The book reflects Sepetys’s extensive research. There are many well-drawn characters in the book, and their paths all intersect, allowing the author to skillfully portray a broad spectrum of various aspects during the time. The story is compelling and enlightened me on a piece of history I was not previously familiar with. The period shifts in the latter part of the book to portray what has happened in the interim. Sepetys also has adroitly sprinkled in historical documents that give insight into American thoughts on what was transpiring at the time. Sepetys has produced another winner.

Thank you to Netgalley and the publisher for a copy of the book in exchange for an honest review.

My Rating: 4.5 Stars

Such a Fun Age by Kiley Reid

such a fun age

Print Length: 320 pages
Published: December 31, 2019 by G.P. Putnam’s Sons
I seem to be on a roll with reading books that are then picked by celebrity book groups.  I read this one last month, and it is now it is Reese Witherspoon’s book club pick for this month.  It’s a good selection for a book group with things to talk about.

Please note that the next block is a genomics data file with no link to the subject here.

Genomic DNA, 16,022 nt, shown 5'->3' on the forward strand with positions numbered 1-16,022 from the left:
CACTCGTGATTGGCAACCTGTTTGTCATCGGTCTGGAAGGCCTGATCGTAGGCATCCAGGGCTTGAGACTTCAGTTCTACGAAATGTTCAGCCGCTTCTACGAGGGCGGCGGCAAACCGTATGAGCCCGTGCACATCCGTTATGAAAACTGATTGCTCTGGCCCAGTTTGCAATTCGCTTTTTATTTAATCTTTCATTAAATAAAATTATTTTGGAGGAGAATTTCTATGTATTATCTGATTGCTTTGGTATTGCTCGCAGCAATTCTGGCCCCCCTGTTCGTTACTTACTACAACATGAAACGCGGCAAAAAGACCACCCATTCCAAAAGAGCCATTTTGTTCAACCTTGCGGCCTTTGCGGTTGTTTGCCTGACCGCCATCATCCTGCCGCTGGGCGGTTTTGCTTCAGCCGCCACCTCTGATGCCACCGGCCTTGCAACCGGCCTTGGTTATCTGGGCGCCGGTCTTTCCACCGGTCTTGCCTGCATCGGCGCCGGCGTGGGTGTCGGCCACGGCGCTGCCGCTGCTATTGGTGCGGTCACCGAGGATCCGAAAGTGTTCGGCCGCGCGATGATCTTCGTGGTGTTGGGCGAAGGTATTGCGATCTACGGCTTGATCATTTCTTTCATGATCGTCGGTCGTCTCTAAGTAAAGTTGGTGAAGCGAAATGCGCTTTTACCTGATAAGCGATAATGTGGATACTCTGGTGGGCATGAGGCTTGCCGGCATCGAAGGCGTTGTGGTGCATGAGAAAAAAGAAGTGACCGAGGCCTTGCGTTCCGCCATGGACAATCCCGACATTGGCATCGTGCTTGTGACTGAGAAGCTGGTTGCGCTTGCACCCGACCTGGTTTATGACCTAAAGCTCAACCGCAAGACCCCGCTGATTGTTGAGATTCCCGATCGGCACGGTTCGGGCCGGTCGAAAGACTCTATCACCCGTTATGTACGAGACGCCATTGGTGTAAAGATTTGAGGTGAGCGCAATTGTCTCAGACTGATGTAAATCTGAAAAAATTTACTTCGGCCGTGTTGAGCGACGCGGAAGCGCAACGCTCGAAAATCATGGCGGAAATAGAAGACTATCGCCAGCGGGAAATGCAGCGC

Alix Chamberlain is one of the haves, married to a TV newscaster and owner of a blog website business. She has hired Emira Tucker, a twenty-six-year-old African American, to take care of her children. While Emira is out with her girlfriends late one night, she receives a phone call from Alix asking her to come over and take her toddler to the grocery down the street. Someone has thrown a rock through their window, and Alix doesn’t want her daughter, Briar, to be upset when the police arrive. While at the grocery store, a white woman notifies the security guard at the store that she thinks Emira is kidnapping the child. Although Emira tried to explain the situation, it quickly escalates until a white by-stander starts recording the whole situation on his cell phone. He seeks to encourage Emira that she should use his video and take action. She refuses. Their paths cross again, and they begin a relationship that upturns both Alix and Emira’s lives.